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About the AWI

The Australian Watercolour Institute is Australia’s oldest and most prestigious watercolour society with a national and international membership comprising the most eminent artists in Australia, England, Scotland, China and America. It was on Tuesday, 21st August 1923, that the Australian Watercolour Institute was born. The venue was 50 Young Street, Sydney. Six artists, B. E. Minns, A.J. Daplyn, C.E.S. Tindall, Martin Stainforth, J.A. Bennett, , and A.H. Fullwood, were the initial members of the newly-formed Institute. Their stated aim was to encourage the practice of watercolour, as well as to promote the appreciation and ownership of watercolour paintings. These six artists were fine exponents of the medium, who recognised the need to establish a body consecrated exclusively to watercolour.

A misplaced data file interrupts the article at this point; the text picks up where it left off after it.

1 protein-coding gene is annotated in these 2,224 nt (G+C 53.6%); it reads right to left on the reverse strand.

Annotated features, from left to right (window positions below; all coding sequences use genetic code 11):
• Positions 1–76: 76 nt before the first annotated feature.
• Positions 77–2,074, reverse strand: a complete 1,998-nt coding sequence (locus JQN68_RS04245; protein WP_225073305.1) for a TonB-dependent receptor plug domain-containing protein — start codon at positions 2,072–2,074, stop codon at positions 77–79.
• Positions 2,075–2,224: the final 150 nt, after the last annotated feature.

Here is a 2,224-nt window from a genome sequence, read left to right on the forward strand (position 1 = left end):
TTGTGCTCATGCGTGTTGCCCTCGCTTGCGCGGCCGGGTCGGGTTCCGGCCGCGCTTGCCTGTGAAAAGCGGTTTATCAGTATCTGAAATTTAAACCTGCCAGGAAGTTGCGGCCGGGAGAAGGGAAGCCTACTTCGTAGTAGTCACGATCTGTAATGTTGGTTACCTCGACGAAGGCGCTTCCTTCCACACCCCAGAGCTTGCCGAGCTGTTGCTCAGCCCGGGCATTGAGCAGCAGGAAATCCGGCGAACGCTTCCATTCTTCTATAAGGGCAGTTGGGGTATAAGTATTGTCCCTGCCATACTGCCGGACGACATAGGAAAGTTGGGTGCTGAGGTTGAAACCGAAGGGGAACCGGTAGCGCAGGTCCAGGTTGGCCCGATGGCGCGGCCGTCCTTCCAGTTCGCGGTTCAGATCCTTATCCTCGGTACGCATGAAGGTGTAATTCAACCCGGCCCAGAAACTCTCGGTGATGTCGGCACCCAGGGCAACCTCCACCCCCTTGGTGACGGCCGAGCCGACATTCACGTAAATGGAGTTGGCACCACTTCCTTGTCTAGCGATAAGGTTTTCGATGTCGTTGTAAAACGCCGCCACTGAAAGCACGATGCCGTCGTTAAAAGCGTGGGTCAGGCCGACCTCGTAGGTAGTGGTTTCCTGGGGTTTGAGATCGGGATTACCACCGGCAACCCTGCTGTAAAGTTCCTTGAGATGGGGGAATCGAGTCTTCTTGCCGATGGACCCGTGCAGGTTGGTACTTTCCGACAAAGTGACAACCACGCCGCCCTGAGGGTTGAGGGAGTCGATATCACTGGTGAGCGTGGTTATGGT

Subsequently, another eight artists were invited to join the Australian Watercolour Institute as foundation members, notably Albert Collins, John Eldershaw, Harold Herbert, Syd Long, M.J. McNally, H. Septimus Power, J.W. Tristram and Blamire Young.

Under the presidency of B.E. Minns, and with the ground rules in place, eleven of the fourteen foundation members and thirty-two non-members showed together at the Australian Watercolour Institute’s first exhibition at Anthony Horderns’ Art Gallery in March 1924.

This inaugural exhibition established a format for subsequent AWI exhibitions, which embrace a variety of styles and subject matter. The works of non-members were selected, exhibited and reviewed. New members were recruited from these exhibitions, often only after several shows, with a view to maintaining the highest possible standards. This selective process remains in place.